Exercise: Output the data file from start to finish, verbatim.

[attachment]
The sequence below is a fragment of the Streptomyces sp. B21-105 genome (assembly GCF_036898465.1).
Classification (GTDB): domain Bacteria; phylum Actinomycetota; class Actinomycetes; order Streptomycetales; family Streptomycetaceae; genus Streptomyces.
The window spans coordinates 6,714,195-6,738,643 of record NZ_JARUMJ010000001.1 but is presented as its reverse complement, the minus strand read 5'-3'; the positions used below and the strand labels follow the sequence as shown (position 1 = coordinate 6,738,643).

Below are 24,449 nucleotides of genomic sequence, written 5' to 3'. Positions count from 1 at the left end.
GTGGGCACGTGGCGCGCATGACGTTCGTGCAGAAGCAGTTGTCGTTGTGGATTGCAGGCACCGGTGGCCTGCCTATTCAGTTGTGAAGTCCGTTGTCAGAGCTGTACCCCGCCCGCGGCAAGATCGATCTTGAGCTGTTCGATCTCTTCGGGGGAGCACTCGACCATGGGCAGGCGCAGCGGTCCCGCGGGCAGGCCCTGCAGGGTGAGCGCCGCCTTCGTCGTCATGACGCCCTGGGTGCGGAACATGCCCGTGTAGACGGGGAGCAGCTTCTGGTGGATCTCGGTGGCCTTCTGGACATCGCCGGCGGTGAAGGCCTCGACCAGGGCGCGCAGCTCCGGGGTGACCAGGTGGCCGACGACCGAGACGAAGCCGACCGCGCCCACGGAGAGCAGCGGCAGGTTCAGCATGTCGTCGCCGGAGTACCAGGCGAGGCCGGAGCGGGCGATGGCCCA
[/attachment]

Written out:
The sequence below is a fragment of the Streptomyces sp. B21-105 genome (assembly GCF_036898465.1).
Classification (GTDB): domain Bacteria; phylum Actinomycetota; class Actinomycetes; order Streptomycetales; family Streptomycetaceae; genus Streptomyces.
The window spans coordinates 6,714,195-6,738,643 of record NZ_JARUMJ010000001.1 but is presented as its reverse complement, the minus strand read 5'-3'; the positions used below and the strand labels follow the sequence as shown (position 1 = coordinate 6,738,643).

Below are 24,449 nucleotides of genomic sequence, written 5' to 3'. Positions count from 1 at the left end.
GTGGGCACGTGGCGCGCATGACGTTCGTGCAGAAGCAGTTGTCGTTGTGGATTGCAGGCACCGGTGGCCTGCCTATTCAGTTGTGAAGTCCGTTGTCAGAGCTGTACCCCGCCCGCGGCAAGATCGATCTTGAGCTGTTCGATCTCTTCGGGGGAGCACTCGACCATGGGCAGGCGCAGCGGTCCCGCGGGCAGGCCCTGCAGGGTGAGCGCCGCCTTCGTCGTCATGACGCCCTGGGTGCGGAACATGCCCGTGTAGACGGGGAGCAGCTTCTGGTGGATCTCGGTGGCCTTCTGGACATCGCCGGCGGTGAAGGCCTCGACCAGGGCGCGCAGCTCCGGGGTGACCAGGTGGCCGACGACCGAGACGAAGCCGACCGCGCCCACGGAGAGCAGCGGCAGGTTCAGCATGTCGTCGCCGGAGTACCAGGCGAGGCCGGAGCGGGCGATGGCCCA